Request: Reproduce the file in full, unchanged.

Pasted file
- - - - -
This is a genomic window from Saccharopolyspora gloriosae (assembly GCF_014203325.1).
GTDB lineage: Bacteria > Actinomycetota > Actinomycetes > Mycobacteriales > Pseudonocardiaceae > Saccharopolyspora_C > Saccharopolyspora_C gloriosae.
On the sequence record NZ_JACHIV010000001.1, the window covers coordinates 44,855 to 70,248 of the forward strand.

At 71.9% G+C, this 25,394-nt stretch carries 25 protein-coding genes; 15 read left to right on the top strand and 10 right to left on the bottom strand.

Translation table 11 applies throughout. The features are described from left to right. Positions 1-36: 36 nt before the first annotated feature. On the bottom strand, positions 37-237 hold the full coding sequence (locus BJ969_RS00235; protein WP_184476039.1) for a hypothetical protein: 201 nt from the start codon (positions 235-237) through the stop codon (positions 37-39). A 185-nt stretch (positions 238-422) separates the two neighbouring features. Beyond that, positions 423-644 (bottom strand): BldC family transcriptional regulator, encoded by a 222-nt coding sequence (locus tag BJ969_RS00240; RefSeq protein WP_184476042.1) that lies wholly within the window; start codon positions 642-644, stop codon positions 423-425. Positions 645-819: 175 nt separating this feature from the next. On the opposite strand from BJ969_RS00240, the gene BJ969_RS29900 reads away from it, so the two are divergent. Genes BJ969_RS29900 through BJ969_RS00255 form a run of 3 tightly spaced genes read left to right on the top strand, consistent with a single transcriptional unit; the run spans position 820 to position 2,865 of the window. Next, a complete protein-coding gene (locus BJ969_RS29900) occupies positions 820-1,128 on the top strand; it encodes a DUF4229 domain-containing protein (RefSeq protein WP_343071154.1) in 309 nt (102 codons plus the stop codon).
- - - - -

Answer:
This is a genomic window from Saccharopolyspora gloriosae (assembly GCF_014203325.1).
GTDB lineage: Bacteria > Actinomycetota > Actinomycetes > Mycobacteriales > Pseudonocardiaceae > Saccharopolyspora_C > Saccharopolyspora_C gloriosae.
On the sequence record NZ_JACHIV010000001.1, the window covers coordinates 44,855 to 70,248 of the forward strand.

At 71.9% G+C, this 25,394-nt stretch carries 25 protein-coding genes; 15 read left to right on the top strand and 10 right to left on the bottom strand.

Translation table 11 applies throughout. The features are described from left to right. Positions 1-36: 36 nt before the first annotated feature. On the bottom strand, positions 37-237 hold the full coding sequence (locus BJ969_RS00235; protein WP_184476039.1) for a hypothetical protein: 201 nt from the start codon (positions 235-237) through the stop codon (positions 37-39). A 185-nt stretch (positions 238-422) separates the two neighbouring features. Beyond that, positions 423-644 (bottom strand): BldC family transcriptional regulator, encoded by a 222-nt coding sequence (locus tag BJ969_RS00240; RefSeq protein WP_184476042.1) that lies wholly within the window; start codon positions 642-644, stop codon positions 423-425. Positions 645-819: 175 nt separating this feature from the next. On the opposite strand from BJ969_RS00240, the gene BJ969_RS29900 reads away from it, so the two are divergent. Genes BJ969_RS29900 through BJ969_RS00255 form a run of 3 tightly spaced genes read left to right on the top strand, consistent with a single transcriptional unit; the run spans position 820 to position 2,865 of the window. Next, a complete protein-coding gene (locus BJ969_RS29900) occupies positions 820-1,128 on the top strand; it encodes a DUF4229 domain-containing protein (RefSeq protein WP_343071154.1) in 309 nt (102 codons plus the stop codon).